How Poetry Matters: Poetics Of The Object In 20Th Century Brazil, Chile, And The United States

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How Poetry Matters: Poetics of the Object in 20th Century Brazil, Chile, and the United States, explores how poetry, rather than attempting to describe, invoke, or symbolize material objects, can be an object itself. This study argues for four different constructions of poetic objecthood-autonomous, relational, assembled, and architectural. Beginning with Brazil's concrete poetry, this dissertation considers the poem as an autonomous object, wedding the midcentury poetic practices of Haroldo de Campos, Augusto de Campos, and Décio Pignatari to current debates about the object and its ontology, which have traditionally sought to mark their distance from philosophies of language. In its exploration of neoconcrete poetry, this project borrows from artist Lygia Clark's writings on the relational object and Ferreira Gullar's engagement with Merleau-Ponty to propose a "relational poetics" in which the poet, the reader, and the poetic object are mutually constitutive in the moment of phenomenological encounter. In its study of Juan Luis Martínez's La nueva novela, this dissertation considers the poem-object in light of what Manuel DeLanda calls, after Gilles Deleuze and Félix Guattari, "relations of exteriority," connecting what was, for the neoconcretists, a relational poetics, to what is, for Martínez, a material poetics of relation. The final chapter, on U.S. poet Ronald Johnson's concrete epic poem, ARK, brings poetry into contact with both the built environment and the epic, showing that material poetries can both take time and take up space. While many of these examples are more commonly read as art objects, this project situates them inside of poetry, asking, for example, what it means for a poem to be spatial and to invite its reader into a sensorially engaging experience. Together, the four accounts of the poem's objecthood that appear here propose an alternative history of 20th century poetics and argue in favor of a paradigm in which it's not just the poem that makes sense, but the sensible that makes the poem.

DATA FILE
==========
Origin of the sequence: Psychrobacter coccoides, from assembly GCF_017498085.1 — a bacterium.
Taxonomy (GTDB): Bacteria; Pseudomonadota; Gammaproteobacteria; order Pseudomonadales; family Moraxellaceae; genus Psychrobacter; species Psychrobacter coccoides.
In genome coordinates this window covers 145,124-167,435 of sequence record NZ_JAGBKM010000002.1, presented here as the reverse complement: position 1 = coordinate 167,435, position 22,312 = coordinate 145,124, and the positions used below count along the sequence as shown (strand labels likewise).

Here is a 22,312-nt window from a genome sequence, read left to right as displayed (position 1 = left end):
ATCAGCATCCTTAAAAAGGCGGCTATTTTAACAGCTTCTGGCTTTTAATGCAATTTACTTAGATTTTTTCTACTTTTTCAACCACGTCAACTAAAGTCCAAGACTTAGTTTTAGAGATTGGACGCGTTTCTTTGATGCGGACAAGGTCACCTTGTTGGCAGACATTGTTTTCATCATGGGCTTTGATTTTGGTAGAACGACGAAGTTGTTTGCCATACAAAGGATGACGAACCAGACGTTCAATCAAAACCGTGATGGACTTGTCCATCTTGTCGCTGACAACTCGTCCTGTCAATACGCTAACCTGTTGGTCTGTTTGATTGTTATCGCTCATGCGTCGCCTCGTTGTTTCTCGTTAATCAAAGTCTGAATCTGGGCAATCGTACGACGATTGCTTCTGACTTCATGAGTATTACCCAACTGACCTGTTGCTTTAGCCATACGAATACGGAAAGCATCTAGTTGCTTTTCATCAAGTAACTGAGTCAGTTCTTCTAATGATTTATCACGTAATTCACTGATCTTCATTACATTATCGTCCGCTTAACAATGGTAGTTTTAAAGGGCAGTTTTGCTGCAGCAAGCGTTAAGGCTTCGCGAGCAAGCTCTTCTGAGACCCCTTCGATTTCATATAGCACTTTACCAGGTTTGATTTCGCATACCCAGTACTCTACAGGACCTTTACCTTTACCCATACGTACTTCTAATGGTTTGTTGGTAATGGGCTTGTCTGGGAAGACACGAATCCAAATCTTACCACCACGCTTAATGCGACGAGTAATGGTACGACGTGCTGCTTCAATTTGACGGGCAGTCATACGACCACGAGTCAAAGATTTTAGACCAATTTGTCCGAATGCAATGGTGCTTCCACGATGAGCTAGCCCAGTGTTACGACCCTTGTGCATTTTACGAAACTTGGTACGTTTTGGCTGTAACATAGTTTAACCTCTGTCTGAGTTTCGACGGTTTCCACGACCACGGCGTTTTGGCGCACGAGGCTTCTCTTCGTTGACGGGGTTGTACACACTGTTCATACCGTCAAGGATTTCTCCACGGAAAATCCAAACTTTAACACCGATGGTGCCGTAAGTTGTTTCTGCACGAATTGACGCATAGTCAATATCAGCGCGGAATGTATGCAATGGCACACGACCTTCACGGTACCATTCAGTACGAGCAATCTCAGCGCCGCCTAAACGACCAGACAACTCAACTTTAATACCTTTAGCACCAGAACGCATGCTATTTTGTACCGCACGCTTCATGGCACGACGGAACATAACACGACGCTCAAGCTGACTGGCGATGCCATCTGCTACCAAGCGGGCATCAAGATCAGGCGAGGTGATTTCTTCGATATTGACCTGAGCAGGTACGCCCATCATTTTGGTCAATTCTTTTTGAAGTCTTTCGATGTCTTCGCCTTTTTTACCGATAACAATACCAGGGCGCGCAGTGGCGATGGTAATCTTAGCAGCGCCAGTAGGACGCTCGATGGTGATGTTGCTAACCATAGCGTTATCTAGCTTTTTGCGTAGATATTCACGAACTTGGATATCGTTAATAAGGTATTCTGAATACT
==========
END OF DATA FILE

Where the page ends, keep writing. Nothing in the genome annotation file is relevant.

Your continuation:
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Poetry; Concrete Poetry; Objects


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Erber,Pedro Rabelo

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Culler,Jonathan Dwight

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Comparative Literature

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Ph. D., Comparative Literature

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Doctor of Philosophy

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dissertation or thesis

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